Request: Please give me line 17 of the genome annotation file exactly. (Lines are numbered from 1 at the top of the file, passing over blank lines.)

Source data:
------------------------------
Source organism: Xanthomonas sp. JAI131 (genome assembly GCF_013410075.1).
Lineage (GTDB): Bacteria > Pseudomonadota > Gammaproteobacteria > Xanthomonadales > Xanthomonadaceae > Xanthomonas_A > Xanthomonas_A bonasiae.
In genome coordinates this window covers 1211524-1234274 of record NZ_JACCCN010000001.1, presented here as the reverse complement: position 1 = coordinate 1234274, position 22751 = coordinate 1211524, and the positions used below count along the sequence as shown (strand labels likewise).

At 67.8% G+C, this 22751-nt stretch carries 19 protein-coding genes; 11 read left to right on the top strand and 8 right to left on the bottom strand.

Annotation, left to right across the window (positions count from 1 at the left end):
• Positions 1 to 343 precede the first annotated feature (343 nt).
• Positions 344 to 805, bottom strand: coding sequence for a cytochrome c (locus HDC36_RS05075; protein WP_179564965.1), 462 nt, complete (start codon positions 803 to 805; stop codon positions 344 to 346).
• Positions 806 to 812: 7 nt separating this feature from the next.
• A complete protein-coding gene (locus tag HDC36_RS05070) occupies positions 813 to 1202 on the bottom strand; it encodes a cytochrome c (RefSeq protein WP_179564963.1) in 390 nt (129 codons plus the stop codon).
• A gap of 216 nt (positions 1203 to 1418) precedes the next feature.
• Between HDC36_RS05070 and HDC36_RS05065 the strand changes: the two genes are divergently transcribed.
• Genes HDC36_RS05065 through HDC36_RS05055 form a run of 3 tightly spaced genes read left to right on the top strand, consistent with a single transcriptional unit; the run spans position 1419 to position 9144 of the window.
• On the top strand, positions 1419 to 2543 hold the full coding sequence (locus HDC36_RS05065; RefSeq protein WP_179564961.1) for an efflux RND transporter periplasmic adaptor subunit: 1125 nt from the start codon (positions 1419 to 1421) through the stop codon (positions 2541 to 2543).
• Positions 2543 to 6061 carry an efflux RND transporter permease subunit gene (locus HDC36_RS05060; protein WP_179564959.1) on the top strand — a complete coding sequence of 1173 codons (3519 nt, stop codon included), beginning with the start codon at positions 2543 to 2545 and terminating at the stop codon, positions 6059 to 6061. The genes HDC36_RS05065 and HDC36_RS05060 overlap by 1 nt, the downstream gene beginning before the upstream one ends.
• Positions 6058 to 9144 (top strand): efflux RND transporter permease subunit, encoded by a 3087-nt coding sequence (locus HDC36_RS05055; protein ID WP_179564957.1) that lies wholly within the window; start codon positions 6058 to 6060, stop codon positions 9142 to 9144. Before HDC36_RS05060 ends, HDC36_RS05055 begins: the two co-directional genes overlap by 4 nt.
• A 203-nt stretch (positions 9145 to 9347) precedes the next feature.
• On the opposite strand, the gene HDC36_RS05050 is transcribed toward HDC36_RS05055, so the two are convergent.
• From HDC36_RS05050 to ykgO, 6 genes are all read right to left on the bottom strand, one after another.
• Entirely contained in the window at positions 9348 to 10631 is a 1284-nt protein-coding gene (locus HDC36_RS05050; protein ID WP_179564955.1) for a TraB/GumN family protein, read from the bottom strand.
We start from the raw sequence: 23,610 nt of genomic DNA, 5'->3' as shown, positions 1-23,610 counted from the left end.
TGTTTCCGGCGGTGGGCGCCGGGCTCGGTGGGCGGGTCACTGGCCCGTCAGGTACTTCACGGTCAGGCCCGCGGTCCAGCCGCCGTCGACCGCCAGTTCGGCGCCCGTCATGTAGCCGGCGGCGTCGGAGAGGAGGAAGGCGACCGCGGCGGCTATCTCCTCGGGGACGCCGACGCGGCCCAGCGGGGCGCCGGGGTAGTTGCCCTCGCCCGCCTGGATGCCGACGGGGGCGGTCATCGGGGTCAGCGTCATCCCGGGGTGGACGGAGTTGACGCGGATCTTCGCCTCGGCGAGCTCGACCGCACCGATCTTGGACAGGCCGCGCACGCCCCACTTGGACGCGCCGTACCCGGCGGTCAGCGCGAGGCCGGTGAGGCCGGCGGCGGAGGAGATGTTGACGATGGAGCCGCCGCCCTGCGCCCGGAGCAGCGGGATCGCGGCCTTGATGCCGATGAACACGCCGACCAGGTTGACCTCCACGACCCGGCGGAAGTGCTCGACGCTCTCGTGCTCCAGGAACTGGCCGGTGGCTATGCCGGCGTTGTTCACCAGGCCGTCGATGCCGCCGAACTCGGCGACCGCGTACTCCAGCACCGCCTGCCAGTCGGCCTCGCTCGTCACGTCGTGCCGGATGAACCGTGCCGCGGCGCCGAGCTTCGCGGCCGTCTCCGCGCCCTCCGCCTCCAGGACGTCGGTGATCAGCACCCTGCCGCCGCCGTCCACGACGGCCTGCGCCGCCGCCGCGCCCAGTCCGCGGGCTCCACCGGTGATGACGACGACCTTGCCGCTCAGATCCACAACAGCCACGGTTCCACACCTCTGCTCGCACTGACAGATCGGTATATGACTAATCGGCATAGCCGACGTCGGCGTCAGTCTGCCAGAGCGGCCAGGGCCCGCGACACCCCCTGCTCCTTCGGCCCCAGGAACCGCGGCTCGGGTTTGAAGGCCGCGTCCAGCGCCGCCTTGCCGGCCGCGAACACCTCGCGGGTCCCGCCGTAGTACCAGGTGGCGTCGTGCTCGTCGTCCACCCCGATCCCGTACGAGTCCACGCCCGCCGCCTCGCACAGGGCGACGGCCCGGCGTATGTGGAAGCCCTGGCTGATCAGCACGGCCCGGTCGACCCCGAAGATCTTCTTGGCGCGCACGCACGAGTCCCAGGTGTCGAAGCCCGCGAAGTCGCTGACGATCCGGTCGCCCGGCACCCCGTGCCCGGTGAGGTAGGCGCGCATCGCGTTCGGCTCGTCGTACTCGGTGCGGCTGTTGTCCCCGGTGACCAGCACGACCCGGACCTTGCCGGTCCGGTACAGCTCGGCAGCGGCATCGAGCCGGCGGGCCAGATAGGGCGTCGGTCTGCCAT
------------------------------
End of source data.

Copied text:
• On the opposite strand, the gene HDC36_RS05050 is transcribed toward HDC36_RS05055, so the two are convergent.